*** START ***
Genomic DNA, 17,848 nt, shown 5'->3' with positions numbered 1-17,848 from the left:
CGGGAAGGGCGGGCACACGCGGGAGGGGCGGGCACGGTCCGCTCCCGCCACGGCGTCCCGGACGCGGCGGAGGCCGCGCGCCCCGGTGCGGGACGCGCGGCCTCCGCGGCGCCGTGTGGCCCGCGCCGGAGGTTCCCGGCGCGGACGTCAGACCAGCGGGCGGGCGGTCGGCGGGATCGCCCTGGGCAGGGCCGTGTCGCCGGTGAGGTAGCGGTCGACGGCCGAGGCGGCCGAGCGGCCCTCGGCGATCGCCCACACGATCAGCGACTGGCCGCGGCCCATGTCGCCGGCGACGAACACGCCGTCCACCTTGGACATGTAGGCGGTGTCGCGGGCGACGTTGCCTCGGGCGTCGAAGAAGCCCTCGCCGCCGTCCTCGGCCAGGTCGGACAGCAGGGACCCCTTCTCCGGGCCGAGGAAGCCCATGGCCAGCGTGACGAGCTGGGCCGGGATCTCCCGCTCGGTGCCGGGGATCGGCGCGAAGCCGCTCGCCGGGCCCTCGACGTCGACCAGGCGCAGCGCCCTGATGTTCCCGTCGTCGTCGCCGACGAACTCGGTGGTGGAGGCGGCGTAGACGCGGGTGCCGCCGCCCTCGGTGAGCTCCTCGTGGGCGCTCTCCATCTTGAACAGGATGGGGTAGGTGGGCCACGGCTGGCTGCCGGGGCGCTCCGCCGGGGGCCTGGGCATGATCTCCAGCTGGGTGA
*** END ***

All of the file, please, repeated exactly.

Genomic DNA, 17,848 nt, shown 5'->3' with positions numbered 1-17,848 from the left:
CGGGAAGGGCGGGCACACGCGGGAGGGGCGGGCACGGTCCGCTCCCGCCACGGCGTCCCGGACGCGGCGGAGGCCGCGCGCCCCGGTGCGGGACGCGCGGCCTCCGCGGCGCCGTGTGGCCCGCGCCGGAGGTTCCCGGCGCGGACGTCAGACCAGCGGGCGGGCGGTCGGCGGGATCGCCCTGGGCAGGGCCGTGTCGCCGGTGAGGTAGCGGTCGACGGCCGAGGCGGCCGAGCGGCCCTCGGCGATCGCCCACACGATCAGCGACTGGCCGCGGCCCATGTCGCCGGCGACGAACACGCCGTCCACCTTGGACATGTAGGCGGTGTCGCGGGCGACGTTGCCTCGGGCGTCGAAGAAGCCCTCGCCGCCGTCCTCGGCCAGGTCGGACAGCAGGGACCCCTTCTCCGGGCCGAGGAAGCCCATGGCCAGCGTGACGAGCTGGGCCGGGATCTCCCGCTCGGTGCCGGGGATCGGCGCGAAGCCGCTCGCCGGGCCCTCGACGTCGACCAGGCGCAGCGCCCTGATGTTCCCGTCGTCGTCGCCGACGAACTCGGTGGTGGAGGCGGCGTAGACGCGGGTGCCGCCGCCCTCGGTGAGCTCCTCGTGGGCGCTCTCCATCTTGAACAGGATGGGGTAGGTGGGCCACGGCTGGCTGCCGGGGCGCTCCGCCGGGGGCCTGGGCATGATCTCCAGCTGGGTGA